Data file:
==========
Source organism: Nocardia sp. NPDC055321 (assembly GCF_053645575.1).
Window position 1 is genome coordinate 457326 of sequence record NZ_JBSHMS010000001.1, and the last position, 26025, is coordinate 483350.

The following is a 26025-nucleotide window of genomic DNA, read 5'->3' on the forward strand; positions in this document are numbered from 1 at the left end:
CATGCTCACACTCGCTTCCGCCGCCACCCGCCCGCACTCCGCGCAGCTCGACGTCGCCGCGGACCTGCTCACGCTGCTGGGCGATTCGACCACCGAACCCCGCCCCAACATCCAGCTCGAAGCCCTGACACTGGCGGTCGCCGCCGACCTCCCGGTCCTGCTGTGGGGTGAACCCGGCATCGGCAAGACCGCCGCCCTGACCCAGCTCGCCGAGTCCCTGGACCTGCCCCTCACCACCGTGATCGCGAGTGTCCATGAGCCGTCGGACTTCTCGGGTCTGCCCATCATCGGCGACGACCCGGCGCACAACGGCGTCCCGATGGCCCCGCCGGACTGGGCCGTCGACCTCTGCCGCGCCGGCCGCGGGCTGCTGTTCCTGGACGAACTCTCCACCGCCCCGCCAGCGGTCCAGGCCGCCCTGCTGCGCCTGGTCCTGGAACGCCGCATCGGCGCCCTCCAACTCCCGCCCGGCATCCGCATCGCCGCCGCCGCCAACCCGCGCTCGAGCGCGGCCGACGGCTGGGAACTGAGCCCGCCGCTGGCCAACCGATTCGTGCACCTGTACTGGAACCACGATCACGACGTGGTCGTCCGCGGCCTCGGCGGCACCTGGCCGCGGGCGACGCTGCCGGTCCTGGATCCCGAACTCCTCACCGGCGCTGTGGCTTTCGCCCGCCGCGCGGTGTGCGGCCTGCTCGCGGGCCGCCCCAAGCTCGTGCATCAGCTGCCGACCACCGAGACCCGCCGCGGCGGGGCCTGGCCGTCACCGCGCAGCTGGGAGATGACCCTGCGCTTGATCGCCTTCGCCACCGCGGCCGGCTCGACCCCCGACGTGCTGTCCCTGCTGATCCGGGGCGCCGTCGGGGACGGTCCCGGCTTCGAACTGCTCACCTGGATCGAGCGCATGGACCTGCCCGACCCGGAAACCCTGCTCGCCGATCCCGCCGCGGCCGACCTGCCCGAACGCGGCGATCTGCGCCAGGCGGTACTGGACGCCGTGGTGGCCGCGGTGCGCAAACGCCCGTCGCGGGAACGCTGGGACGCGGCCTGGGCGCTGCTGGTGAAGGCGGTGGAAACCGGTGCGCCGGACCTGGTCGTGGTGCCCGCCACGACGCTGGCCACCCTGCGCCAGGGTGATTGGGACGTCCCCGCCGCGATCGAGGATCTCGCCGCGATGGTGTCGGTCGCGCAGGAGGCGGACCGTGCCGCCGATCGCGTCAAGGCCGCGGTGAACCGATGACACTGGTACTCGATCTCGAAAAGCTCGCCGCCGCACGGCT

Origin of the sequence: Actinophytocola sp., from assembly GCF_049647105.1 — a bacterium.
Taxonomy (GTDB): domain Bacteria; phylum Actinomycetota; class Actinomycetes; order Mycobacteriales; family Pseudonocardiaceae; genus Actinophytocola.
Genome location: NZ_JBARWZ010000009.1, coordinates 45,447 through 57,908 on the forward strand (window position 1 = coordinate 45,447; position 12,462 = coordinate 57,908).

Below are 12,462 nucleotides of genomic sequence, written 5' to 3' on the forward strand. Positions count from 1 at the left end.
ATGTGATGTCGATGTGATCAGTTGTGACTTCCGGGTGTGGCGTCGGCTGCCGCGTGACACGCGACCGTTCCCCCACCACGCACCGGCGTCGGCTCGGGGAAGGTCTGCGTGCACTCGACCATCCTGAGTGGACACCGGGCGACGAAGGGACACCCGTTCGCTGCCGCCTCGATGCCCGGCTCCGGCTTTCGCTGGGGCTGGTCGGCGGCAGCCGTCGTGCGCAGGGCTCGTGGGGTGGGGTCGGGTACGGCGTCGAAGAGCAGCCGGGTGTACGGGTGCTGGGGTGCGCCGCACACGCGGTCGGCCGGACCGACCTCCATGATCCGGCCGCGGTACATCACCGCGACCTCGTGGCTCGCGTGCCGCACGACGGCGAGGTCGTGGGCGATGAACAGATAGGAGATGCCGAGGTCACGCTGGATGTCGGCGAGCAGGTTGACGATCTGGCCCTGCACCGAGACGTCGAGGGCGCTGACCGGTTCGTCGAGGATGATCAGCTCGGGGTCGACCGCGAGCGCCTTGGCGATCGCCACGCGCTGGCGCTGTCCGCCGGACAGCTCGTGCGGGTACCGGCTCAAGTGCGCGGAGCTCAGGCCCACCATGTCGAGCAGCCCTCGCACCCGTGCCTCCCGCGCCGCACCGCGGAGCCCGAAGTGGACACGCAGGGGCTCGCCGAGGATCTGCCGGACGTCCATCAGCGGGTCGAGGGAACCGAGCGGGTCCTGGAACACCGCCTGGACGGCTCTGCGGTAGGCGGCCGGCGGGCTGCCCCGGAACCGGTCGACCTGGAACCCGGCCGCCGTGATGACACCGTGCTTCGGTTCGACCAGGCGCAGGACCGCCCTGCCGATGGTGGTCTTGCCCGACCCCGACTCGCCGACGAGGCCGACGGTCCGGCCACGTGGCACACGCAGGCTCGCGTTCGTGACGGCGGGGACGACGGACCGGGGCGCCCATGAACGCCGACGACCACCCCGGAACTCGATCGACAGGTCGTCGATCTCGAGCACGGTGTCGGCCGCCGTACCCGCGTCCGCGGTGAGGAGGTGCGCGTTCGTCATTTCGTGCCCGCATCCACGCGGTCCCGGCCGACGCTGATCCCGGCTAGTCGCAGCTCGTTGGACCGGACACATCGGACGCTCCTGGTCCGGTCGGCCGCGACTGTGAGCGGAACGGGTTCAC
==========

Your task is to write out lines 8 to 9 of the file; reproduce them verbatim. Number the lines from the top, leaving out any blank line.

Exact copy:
Below are 12,462 nucleotides of genomic sequence, written 5' to 3' on the forward strand. Positions count from 1 at the left end.
ATGTGATGTCGATGTGATCAGTTGTGACTTCCGGGTGTGGCGTCGGCTGCCGCGTGACACGCGACCGTTCCCCCACCACGCACCGGCGTCGGCTCGGGGAAGGTCTGCGTGCACTCGACCATCCTGAGTGGACACCGGGCGACGAAGGGACACCCGTTCGCTGCCGCCTCGATGCCCGGCTCCGGCTTTCGCTGGGGCTGGTCGGCGGCAGCCGTCGTGCGCAGGGCTCGTGGGGTGGGGTCGGGTACGGCGTCGAAGAGCAGCCGGGTGTACGGGTGCTGGGGTGCGCCGCACACGCGGTCGGCCGGACCGACCTCCATGATCCGGCCGCGGTACATCACCGCGACCTCGTGGCTCGCGTGCCGCACGACGGCGAGGTCGTGGGCGATGAACAGATAGGAGATGCCGAGGTCACGCTGGATGTCGGCGAGCAGGTTGACGATCTGGCCCTGCACCGAGACGTCGAGGGCGCTGACCGGTTCGTCGAGGATGATCAGCTCGGGGTCGACCGCGAGCGCCTTGGCGATCGCCACGCGCTGGCGCTGTCCGCCGGACAGCTCGTGCGGGTACCGGCTCAAGTGCGCGGAGCTCAGGCCCACCATGTCGAGCAGCCCTCGCACCCGTGCCTCCCGCGCCGCACCGCGGAGCCCGAAGTGGACACGCAGGGGCTCGCCGAGGATCTGCCGGACGTCCATCAGCGGGTCGAGGGAACCGAGCGGGTCCTGGAACACCGCCTGGACGGCTCTGCGGTAGGCGGCCGGCGGGCTGCCCCGGAACCGGTCGACCTGGAACCCGGCCGCCGTGATGACACCGTGCTTCGGTTCGACCAGGCGCAGGACCGCCCTGCCGATGGTGGTCTTGCCCGACCCCGACTCGCCGACGAGGCCGACGGTCCGGCCACGTGGCACACGCAGGCTCGCGTTCGTGACGGCGGGGACGACGGACCGGGGCGCCCATGAACGCCGACGACCACCCCGGAACTCGATCGACAGGTCGTCGATCTCGAGCACGGTGTCGGCCGCCGTACCCGCGTCCGCGGTGAGGAGGTGCGCGTTCGTCATTTCGTGCCCGCATCCACGCGGTCCCGGCCGACGCTGATCCCGGCTAGTCGCAGCTCGTTGGACCGGACACATCGGACGCTCCTGGTCCGGTCGGCCGCGACTGTGAGCGGAACGGGTTCAC